Mischief is done when a person willfully damages or destroys property with no intent to steal it or renders it dangerous, useless, inoperative, or ineffective. It is also done when a person obstructs, interrupts, or interferes with the lawful use or enjoyment of the property. If you are damaging your own property, then that is not construed as mischief.
Activities That Can Lead to Charges of Mischief
In its most broad definition, mischief covers almost all circumstances that lead to the damage of another person’s property. Examples of mischief or mischievous activities include:
- Damaging someone else’s home or vehicle
- Damaging public or private property
- Acts of vandalism or graffiti (tagging) on public or private property
- Acts performed on someone’s data, such as destroying or altering it, rendering data meaningless or ineffective, or obstructing and interfering with the lawful use of data or information
What Must Be Proven in a Mischief Case?
In order for the Crown to prove guilt, the action must be seen as having been performed willfully. Sometimes recklessness is all that suffices to prove intent. An accused person may still be found guilty even if there was no intent to cause the degree of damage that occurred.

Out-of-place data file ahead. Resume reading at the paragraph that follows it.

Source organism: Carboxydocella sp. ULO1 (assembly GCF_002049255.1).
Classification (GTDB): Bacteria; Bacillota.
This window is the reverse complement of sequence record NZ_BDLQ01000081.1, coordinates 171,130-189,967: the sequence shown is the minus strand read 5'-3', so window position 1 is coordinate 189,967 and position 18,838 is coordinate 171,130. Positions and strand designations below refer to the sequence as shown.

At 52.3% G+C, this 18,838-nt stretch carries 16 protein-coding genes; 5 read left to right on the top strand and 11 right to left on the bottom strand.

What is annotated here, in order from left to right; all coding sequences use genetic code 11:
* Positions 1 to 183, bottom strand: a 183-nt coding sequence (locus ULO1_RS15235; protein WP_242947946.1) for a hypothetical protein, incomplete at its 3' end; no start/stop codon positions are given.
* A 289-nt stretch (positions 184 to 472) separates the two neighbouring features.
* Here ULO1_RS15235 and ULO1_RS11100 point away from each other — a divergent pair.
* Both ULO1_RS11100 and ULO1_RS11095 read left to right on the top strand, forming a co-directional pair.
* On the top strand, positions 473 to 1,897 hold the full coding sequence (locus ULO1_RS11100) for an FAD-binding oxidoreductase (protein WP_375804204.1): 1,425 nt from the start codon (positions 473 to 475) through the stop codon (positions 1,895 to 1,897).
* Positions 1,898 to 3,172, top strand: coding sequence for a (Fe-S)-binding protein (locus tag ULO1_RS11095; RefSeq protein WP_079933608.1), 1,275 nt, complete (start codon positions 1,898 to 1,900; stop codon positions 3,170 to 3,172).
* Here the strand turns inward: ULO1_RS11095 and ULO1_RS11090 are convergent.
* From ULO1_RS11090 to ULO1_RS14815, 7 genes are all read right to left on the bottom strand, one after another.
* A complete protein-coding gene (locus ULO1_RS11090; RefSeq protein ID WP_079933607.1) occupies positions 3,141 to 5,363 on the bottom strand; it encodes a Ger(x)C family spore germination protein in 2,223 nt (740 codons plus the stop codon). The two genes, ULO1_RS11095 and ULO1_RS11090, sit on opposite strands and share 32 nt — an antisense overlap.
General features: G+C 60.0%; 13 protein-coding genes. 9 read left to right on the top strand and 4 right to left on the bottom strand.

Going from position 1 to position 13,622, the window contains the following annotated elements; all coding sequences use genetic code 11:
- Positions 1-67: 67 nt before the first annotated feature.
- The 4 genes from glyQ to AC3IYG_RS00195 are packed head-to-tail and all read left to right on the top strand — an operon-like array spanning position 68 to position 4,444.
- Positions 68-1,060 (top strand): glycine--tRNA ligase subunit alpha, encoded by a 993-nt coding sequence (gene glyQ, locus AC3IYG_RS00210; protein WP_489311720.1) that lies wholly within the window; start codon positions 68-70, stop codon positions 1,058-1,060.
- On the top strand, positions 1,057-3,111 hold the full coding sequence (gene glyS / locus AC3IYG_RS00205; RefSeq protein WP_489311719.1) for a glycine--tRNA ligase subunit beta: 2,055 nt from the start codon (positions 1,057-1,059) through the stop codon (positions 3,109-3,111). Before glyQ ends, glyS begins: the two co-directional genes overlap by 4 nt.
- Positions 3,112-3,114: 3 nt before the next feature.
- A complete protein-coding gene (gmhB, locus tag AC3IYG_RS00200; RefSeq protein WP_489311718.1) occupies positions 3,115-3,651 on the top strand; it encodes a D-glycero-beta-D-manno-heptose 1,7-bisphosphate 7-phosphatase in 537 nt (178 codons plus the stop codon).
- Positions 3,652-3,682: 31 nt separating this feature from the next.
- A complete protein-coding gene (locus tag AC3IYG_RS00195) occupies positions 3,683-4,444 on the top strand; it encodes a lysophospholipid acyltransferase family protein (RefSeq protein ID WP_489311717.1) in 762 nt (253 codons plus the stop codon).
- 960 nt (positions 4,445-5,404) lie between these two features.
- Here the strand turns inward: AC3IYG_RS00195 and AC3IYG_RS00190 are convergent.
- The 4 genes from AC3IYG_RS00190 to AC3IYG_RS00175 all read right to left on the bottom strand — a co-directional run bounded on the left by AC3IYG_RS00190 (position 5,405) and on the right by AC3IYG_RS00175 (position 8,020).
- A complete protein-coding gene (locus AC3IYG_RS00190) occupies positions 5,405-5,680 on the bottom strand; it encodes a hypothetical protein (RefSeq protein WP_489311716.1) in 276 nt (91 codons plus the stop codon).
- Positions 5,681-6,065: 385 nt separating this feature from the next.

Potential defences in these cases will depend on the circumstances of the charges, the strength of the case, any statements that you may have released, and possible extenuating circumstances.
Penalties for a Mischief Conviction
Penalties range widely due to the variety of mischievous activities that can be performed and the degree of their gravity. The penalty for mischief that causes actual danger to life is an indictable offence that can result in imprisonment for life.
The penalty for committing mischief to a property that is a testamentary instrument or property that is valued at an amount exceeding $5000 is an indictable offence that can result in imprisonment for up to ten years or an offence punishable on summary conviction.
If it’s property otherwise mentioned, the penalty is an indictable offence liable to imprisonment for up to ten years or an offence punishable on summary conviction.
How Can I Avoid Jail?
Sometimes, depending on the circumstances of the accused, the case may be dealt with through a restorative justice program. To do this, the defendant’s lawyer proposes to deal with the matter outside the court so that the file can be moved to a corrections officer who will assess the accused and start him up in the restorative justice program. That’s why it is important to get an experienced criminal lawyer to counsel you when faced with a charge of mischief.
If you are faced with a charge of mischief, do not limit your options by simply pleading guilty. Kruse Law Firm can offer different valid defences according to your particular case and your circumstances. Contact us today, or call 1-800-699-0806 to obtain expert counsel and protect your future.